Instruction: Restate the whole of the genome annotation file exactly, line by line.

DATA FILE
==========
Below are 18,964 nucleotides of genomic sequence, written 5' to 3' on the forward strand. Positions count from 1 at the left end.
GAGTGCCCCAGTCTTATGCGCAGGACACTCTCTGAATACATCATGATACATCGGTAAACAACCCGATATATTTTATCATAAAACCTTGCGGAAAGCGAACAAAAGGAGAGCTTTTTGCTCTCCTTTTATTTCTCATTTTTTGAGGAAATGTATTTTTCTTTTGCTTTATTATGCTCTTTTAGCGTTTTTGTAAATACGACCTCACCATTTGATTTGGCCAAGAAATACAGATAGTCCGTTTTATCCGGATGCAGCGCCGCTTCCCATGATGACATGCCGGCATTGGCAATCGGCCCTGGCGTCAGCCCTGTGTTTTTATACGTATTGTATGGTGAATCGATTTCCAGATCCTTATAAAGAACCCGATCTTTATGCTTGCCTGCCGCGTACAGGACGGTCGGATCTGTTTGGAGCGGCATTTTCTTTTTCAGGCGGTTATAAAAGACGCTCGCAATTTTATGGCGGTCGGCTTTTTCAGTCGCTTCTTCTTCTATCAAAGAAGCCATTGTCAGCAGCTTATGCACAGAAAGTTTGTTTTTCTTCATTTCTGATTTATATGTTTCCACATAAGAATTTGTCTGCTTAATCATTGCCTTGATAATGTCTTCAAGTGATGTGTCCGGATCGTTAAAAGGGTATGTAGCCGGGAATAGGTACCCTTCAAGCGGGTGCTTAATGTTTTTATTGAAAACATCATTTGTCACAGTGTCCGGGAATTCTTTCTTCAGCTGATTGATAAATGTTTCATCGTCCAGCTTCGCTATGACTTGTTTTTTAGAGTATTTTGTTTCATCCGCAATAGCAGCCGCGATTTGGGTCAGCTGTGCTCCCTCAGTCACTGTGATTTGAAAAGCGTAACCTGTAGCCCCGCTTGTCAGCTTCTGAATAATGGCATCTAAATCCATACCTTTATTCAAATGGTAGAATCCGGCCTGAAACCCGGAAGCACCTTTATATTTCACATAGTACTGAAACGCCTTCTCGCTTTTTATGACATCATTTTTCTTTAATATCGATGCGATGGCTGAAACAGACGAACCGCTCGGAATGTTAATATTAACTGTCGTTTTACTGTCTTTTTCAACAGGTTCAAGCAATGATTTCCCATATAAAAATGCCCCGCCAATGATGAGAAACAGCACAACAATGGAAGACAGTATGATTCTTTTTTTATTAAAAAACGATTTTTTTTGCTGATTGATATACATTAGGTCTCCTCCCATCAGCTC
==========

Below are 18,964 nucleotides of genomic sequence, written 5' to 3' on the forward strand. Positions count from 1 at the left end.
GAGTGCCCCAGTCTTATGCGCAGGACACTCTCTGAATACATCATGATACATCGGTAAACAACCCGATATATTTTATCATAAAACCTTGCGGAAAGCGAACAAAAGGAGAGCTTTTTGCTCTCCTTTTATTTCTCATTTTTTGAGGAAATGTATTTTTCTTTTGCTTTATTATGCTCTTTTAGCGTTTTTGTAAATACGACCTCACCATTTGATTTGGCCAAGAAATACAGATAGTCCGTTTTATCCGGATGCAGCGCCGCTTCCCATGATGACATGCCGGCATTGGCAATCGGCCCTGGCGTCAGCCCTGTGTTTTTATACGTATTGTATGGTGAATCGATTTCCAGATCCTTATAAAGAACCCGATCTTTATGCTTGCCTGCCGCGTACAGGACGGTCGGATCTGTTTGGAGCGGCATTTTCTTTTTCAGGCGGTTATAAAAGACGCTCGCAATTTTATGGCGGTCGGCTTTTTCAGTCGCTTCTTCTTCTATCAAAGAAGCCATTGTCAGCAGCTTATGCACAGAAAGTTTGTTTTTCTTCATTTCTGATTTATATGTTTCCACATAAGAATTTGTCTGCTTAATCATTGCCTTGATAATGTCTTCAAGTGATGTGTCCGGATCGTTAAAAGGGTATGTAGCCGGGAATAGGTACCCTTCAAGCGGGTGCTTAATGTTTTTATTGAAAACATCATTTGTCACAGTGTCCGGGAATTCTTTCTTCAGCTGATTGATAAATGTTTCATCGTCCAGCTTCGCTATGACTTGTTTTTTAGAGTATTTTGTTTCATCCGCAATAGCAGCCGCGATTTGGGTCAGCTGTGCTCCCTCAGTCACTGTGATTTGAAAAGCGTAACCTGTAGCCCCGCTTGTCAGCTTCTGAATAATGGCATCTAAATCCATACCTTTATTCAAATGGTAGAATCCGGCCTGAAACCCGGAAGCACCTTTATATTTCACATAGTACTGAAACGCCTTCTCGCTTTTTATGACATCATTTTTCTTTAATATCGATGCGATGGCTGAAACAGACGAACCGCTCGGAATGTTAATATTAACTGTCGTTTTACTGTCTTTTTCAACAGGTTCAAGCAATGATTTCCCATATAAAAATGCCCCGCCAATGATGAGAAACAGCACAACAATGGAAGACAGTATGATTCTTTTTTTATTAAAAAACGATTTTTTTTGCTGATTGATATACATTAGGTCTCCTCCCATCAGCTC